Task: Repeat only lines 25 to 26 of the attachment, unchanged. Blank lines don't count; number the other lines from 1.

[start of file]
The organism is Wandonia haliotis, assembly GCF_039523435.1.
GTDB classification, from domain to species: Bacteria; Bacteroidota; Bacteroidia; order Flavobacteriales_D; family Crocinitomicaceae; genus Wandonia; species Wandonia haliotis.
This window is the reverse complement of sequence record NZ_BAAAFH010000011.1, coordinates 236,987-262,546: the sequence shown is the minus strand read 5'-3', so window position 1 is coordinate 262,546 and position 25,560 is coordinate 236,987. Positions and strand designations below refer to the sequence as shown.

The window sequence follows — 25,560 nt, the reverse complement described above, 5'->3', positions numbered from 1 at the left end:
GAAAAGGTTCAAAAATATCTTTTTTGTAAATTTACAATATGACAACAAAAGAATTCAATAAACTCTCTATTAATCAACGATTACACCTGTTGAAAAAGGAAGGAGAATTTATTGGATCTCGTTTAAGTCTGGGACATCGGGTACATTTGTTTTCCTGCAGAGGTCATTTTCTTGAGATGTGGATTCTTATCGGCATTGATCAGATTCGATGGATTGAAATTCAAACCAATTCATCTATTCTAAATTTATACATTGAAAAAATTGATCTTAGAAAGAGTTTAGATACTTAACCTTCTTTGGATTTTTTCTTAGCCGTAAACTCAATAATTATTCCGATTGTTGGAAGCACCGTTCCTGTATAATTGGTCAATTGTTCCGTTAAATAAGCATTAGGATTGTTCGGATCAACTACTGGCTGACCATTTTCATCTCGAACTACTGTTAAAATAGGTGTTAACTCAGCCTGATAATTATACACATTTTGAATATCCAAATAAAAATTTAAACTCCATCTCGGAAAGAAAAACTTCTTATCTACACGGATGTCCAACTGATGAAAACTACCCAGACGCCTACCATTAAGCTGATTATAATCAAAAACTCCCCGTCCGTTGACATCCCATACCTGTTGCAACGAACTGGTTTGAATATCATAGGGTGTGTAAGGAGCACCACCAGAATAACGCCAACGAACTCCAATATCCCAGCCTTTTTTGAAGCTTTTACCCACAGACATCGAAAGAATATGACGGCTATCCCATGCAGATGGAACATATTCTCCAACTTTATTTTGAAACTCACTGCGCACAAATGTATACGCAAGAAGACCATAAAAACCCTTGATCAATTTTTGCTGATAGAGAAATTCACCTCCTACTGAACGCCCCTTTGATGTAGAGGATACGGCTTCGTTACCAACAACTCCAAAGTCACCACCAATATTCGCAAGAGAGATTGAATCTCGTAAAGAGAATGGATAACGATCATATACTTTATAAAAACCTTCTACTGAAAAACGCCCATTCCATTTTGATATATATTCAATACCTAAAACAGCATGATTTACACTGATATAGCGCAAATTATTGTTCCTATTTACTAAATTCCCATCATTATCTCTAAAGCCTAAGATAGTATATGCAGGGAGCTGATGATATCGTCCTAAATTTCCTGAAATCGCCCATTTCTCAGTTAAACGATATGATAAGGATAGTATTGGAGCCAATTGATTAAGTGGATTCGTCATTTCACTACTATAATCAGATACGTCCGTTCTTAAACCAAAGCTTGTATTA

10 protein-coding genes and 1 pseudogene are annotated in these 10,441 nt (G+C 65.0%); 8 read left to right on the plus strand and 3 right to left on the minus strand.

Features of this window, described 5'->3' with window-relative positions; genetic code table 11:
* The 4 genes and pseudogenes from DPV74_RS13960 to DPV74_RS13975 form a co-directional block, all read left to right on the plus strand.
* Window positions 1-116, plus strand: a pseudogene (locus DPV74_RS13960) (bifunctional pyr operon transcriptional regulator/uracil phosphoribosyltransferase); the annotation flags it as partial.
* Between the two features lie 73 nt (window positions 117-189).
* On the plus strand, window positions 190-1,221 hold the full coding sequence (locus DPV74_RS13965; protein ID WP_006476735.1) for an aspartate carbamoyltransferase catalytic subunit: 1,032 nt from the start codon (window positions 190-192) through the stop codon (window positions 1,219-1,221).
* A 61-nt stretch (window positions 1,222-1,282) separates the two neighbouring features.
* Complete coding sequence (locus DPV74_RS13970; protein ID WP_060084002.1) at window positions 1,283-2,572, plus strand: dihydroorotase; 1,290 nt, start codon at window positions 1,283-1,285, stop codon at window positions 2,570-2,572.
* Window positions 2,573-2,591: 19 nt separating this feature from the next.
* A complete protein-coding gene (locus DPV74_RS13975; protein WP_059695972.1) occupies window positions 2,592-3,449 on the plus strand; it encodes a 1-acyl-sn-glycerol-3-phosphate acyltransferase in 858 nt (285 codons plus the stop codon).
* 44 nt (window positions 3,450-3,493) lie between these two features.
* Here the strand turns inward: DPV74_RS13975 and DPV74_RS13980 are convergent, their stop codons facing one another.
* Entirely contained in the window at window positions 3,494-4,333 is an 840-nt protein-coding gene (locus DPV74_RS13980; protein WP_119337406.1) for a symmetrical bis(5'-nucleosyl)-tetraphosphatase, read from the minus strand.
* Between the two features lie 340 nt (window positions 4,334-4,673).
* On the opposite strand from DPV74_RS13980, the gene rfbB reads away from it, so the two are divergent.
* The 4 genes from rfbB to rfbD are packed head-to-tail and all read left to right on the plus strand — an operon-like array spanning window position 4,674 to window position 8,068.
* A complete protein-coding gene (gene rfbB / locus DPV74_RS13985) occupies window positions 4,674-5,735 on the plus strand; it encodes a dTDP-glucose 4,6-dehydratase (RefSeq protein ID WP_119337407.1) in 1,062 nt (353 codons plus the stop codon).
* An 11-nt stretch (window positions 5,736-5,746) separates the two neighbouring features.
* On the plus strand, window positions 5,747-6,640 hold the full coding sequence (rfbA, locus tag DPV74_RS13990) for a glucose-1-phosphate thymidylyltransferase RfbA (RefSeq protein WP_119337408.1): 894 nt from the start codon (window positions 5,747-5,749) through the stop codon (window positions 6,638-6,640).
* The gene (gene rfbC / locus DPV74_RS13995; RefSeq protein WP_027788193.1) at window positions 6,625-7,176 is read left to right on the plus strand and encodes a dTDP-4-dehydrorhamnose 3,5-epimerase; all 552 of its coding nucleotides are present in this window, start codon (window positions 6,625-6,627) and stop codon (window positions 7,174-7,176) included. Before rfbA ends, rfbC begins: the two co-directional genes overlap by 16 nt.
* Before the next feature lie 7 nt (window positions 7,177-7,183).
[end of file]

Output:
* The gene (gene rfbC / locus DPV74_RS13995; RefSeq protein WP_027788193.1) at window positions 6,625-7,176 is read left to right on the plus strand and encodes a dTDP-4-dehydrorhamnose 3,5-epimerase; all 552 of its coding nucleotides are present in this window, start codon (window positions 6,625-6,627) and stop codon (window positions 7,174-7,176) included. Before rfbA ends, rfbC begins: the two co-directional genes overlap by 16 nt.
* Before the next feature lie 7 nt (window positions 7,177-7,183).